Immigration Attorney Feels Frustration

You think your week was depressing? Try this on for size, "My Hands Are Tied, by Brian Lonegan in Sunday's New York Times Magazine:

I'm an attorney with the Legal Aid Society, the only free legal-service organization in New York City that provides assistance to people who are in ''removal proceedings,'' what used to be called deportation, because of a criminal conviction. There are crimes people should be deported for -- murder, robbery, rape -- but the way the law is written now, people are being deported for shoplifting or for jumping subway turnstiles or for possession of a joint of marijuana. New York's detainees are held in county jails in New Jersey. There are several hundred immigration detainees in these jails at any given moment. And there's only one Legal Aid attorney available. That's me.

Here's what it's like:

These guys all want to tell me their life stories, but I have to cut to the chase with potential clients and figure out what legal remedies they have. Most have none. Detainees call me collect from jails, and I give them advice. My hotline number is now in every jail cell between here and Pennsylvania.

Here's how it got that way:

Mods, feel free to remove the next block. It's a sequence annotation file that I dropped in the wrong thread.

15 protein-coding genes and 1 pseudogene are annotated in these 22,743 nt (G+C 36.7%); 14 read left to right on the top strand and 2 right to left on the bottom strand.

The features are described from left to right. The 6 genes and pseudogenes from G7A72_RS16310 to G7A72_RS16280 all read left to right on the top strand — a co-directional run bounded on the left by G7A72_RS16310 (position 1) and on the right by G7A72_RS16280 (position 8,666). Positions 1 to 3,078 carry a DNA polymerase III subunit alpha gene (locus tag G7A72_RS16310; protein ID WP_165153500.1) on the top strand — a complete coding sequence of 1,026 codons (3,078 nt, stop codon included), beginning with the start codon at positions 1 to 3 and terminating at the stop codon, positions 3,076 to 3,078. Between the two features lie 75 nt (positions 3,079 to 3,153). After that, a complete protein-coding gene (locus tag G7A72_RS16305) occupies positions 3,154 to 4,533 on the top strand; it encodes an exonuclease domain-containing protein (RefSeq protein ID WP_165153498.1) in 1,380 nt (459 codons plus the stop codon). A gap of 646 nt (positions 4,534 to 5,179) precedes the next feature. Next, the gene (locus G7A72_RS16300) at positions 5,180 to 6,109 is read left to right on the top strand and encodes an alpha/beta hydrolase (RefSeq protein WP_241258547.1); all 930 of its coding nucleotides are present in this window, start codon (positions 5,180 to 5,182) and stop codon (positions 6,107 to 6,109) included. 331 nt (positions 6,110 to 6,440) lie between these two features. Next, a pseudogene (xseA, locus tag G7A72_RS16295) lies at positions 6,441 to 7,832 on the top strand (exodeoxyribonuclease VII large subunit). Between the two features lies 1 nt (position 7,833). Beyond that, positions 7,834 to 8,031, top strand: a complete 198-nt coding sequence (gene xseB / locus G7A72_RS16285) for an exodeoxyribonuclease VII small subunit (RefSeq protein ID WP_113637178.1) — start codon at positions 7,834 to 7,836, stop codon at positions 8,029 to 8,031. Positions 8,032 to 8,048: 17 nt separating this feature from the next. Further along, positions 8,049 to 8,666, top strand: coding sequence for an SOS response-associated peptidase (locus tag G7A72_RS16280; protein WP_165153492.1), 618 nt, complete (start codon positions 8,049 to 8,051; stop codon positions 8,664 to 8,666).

Before 1996, if an immigrant was living in this country lawfully and he committed a crime that made him eligible for removal, he could go in front of a judge and tell his story, and the judge would balance the positives with the seriousness of the crime. If the judge thought you deserved a second chance, your green card was restored. I'm talking about people who have lived in the United States, some of them all their lives, who are about as American as anybody else. Then some pretty ugly anti-immigrant forces got together -- organizations out to limit immigrants' rights or declare a moratorium on immigrants altogether -- and got legislation passed that essentially deprived immigration judges of their ability to review cases. More and more green-card holders are now subject to mandatory removal.

The number of those deported has exponentially increased in the last 20 years, from 2,000 in 1986 to 79,000 in 2003. It's good news to Homeland Security and some ultra-conservative Congresspersons, because everyone loves to bash immigrants:

When I was a criminal-defense attorney, I used to think I was working for the most publicly despised clientele. Criminal defendants, nobody cares about them. But immigrants who are criminal defendants -- people care even less.

Distaste for immigrants is not limited to those convicted of a crime. Arizona voters just passed Prop 200 which would prevent illegal immigrants from voting or receiving some government services.

Proposition 200's provisions include a requirement that Arizonans provide proof of citizenship when registering to vote and that they provide ID when voting at polls. It also would require proof of citizenship or legal immigration status to obtain some government services. Finally, it would make it a misdemeanor for public employees to not report illegal immigrants trying to obtain some public services.

Having successfully passed in Arizona, backers of the measure likely will take it to California and other states.

Unfortunately, there may not be enough Brian Lonegan's around to care.

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